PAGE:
Y = There (adverbial pronoun)

Look at these two examples:

J'vais
I'm going there

Nous y passons tous les soirs.
We pass there every night.

Notice that to refer to a place previously mentioned in French, you use the pronoun y ('there').

Note also that "y" is placed before the conjugated verb.


Look at how "y" can replace locations introduced by the following prepositions: à, sur, chez, dans :

Tu vas à l'école ? - Oui, j'y vais.
Are you going to school? - Yes, I'm going there.

Paul est arrivé à Paris hier ? - Oui, Paul y est arrivé hier.
Did Paul arrive in Paris yesterday? - Yes, Paul arrived there yesterday.

 

Elle a posé les clés sur la table ? - Oui, elle y a posé les clés.
Did she put the keys on the table? - Yes, she put the keys there.

Tu passeras par chez elle ? - Oui, j'y passerai plus tard.
Will you swing by her place ? - Yes, I'll swing by [there] later.

 

Qu'est-ce que tu mets dans cette boîte ? - J'y mets mes bijoux.
What do you put in that box? - I put my jewellery in there.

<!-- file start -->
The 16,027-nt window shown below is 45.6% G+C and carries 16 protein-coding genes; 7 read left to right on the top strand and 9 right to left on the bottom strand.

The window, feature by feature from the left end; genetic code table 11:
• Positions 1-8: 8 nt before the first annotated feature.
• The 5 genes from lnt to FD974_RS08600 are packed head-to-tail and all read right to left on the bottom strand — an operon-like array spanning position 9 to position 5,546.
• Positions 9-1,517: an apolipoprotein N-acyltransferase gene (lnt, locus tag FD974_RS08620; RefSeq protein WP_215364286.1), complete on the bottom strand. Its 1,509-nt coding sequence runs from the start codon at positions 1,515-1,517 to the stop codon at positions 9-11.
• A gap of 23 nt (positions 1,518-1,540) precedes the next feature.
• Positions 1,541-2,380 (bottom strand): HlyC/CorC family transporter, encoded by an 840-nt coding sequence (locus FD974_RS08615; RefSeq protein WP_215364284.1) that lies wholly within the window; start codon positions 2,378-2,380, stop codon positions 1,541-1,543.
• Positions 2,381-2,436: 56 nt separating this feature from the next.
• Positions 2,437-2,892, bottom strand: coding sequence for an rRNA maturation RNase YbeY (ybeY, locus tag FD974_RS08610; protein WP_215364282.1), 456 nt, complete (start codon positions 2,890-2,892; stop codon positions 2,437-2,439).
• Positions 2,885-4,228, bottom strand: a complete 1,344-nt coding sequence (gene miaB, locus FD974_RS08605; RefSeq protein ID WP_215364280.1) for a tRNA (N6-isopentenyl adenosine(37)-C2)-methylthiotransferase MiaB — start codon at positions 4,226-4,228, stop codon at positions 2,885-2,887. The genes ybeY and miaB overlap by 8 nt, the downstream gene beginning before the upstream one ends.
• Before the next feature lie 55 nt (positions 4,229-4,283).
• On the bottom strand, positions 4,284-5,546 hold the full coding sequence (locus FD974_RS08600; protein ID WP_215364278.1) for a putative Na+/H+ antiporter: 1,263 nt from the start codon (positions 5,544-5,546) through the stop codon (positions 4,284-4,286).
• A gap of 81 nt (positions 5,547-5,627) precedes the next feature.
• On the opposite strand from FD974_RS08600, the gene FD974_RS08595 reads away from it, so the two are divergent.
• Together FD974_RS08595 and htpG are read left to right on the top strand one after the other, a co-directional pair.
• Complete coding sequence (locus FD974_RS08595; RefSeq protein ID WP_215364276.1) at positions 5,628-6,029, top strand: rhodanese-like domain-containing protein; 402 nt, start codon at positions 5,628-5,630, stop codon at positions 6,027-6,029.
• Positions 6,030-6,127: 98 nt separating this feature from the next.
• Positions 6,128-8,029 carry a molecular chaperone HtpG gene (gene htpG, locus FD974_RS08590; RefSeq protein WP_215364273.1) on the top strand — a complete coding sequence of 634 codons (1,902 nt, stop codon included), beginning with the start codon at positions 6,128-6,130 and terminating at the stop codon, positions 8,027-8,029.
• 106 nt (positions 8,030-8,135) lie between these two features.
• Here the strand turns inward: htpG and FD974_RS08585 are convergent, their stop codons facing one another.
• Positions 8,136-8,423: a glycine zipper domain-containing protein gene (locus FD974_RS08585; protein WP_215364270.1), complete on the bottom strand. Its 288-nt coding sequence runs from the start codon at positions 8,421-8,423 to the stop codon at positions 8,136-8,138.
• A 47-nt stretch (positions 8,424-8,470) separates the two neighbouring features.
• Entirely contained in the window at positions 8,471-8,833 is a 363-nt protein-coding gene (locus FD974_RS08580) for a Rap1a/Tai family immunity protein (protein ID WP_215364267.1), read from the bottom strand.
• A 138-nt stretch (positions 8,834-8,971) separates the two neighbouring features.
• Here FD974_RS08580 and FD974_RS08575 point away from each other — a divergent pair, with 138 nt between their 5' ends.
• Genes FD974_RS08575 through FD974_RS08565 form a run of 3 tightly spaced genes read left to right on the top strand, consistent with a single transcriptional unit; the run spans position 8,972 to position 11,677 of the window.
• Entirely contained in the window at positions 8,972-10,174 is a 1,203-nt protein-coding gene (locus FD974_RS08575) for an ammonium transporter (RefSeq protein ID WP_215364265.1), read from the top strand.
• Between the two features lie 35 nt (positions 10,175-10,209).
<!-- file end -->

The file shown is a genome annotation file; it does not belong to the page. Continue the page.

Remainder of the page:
Depuis quand habite-t-il chez Laurent ? - Il y habite depuis janvier.
Since when has he lived at Laurent's place? - He's lived there since January.

 

BUT

You cannot replace the expression "de + a place" by "y". You will always use "en" instead:

Il vient de la piscine ? - Oui, il en vient.
Is he coming from the swimming pool? - Yes, he is coming from there.

  

See En can replace de + phrase (adverbial pronoun) 

and more advanced cases with Y can replace à + thing / object / location (adverbial pronoun) 

Learn more about these related French grammar topics

Examples and resources


Tu passeras par chez elle ? - Oui, j'y passerai plus tard.
Will you swing by her place ? - Yes, I'll swing by [there] later.


Tu vas à l'école ? - Oui, j'y vais.
Are you going to school? - Yes, I'm going there.


Elle a posé les clés sur la table ? - Oui, elle y a posé les clés.